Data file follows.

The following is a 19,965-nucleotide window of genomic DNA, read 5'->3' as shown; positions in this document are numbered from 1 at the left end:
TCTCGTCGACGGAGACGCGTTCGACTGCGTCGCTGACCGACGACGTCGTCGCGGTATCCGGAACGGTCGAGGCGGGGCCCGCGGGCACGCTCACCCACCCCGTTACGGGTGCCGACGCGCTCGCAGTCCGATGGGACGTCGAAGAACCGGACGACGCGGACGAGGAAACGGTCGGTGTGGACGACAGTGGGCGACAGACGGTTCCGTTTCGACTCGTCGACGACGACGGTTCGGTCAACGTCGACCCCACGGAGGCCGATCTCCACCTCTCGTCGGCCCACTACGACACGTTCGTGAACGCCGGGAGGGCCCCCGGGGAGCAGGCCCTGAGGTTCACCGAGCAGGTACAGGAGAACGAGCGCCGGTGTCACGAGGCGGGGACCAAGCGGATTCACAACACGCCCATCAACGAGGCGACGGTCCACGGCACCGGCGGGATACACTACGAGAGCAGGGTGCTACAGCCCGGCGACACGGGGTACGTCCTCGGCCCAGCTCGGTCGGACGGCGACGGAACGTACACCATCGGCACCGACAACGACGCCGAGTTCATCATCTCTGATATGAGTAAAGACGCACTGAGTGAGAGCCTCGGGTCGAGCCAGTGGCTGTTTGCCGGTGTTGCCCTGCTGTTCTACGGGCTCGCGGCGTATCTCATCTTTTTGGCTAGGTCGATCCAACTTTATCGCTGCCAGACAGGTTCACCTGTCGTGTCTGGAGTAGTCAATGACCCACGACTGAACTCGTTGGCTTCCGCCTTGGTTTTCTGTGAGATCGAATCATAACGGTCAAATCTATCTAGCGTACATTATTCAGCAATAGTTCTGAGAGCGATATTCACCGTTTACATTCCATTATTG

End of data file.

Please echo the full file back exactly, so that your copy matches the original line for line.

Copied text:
The following is a 19,965-nucleotide window of genomic DNA, read 5'->3' as shown; positions in this document are numbered from 1 at the left end:
TCTCGTCGACGGAGACGCGTTCGACTGCGTCGCTGACCGACGACGTCGTCGCGGTATCCGGAACGGTCGAGGCGGGGCCCGCGGGCACGCTCACCCACCCCGTTACGGGTGCCGACGCGCTCGCAGTCCGATGGGACGTCGAAGAACCGGACGACGCGGACGAGGAAACGGTCGGTGTGGACGACAGTGGGCGACAGACGGTTCCGTTTCGACTCGTCGACGACGACGGTTCGGTCAACGTCGACCCCACGGAGGCCGATCTCCACCTCTCGTCGGCCCACTACGACACGTTCGTGAACGCCGGGAGGGCCCCCGGGGAGCAGGCCCTGAGGTTCACCGAGCAGGTACAGGAGAACGAGCGCCGGTGTCACGAGGCGGGGACCAAGCGGATTCACAACACGCCCATCAACGAGGCGACGGTCCACGGCACCGGCGGGATACACTACGAGAGCAGGGTGCTACAGCCCGGCGACACGGGGTACGTCCTCGGCCCAGCTCGGTCGGACGGCGACGGAACGTACACCATCGGCACCGACAACGACGCCGAGTTCATCATCTCTGATATGAGTAAAGACGCACTGAGTGAGAGCCTCGGGTCGAGCCAGTGGCTGTTTGCCGGTGTTGCCCTGCTGTTCTACGGGCTCGCGGCGTATCTCATCTTTTTGGCTAGGTCGATCCAACTTTATCGCTGCCAGACAGGTTCACCTGTCGTGTCTGGAGTAGTCAATGACCCACGACTGAACTCGTTGGCTTCCGCCTTGGTTTTCTGTGAGATCGAATCATAACGGTCAAATCTATCTAGCGTACATTATTCAGCAATAGTTCTGAGAGCGATATTCACCGTTTACATTCCATTATTG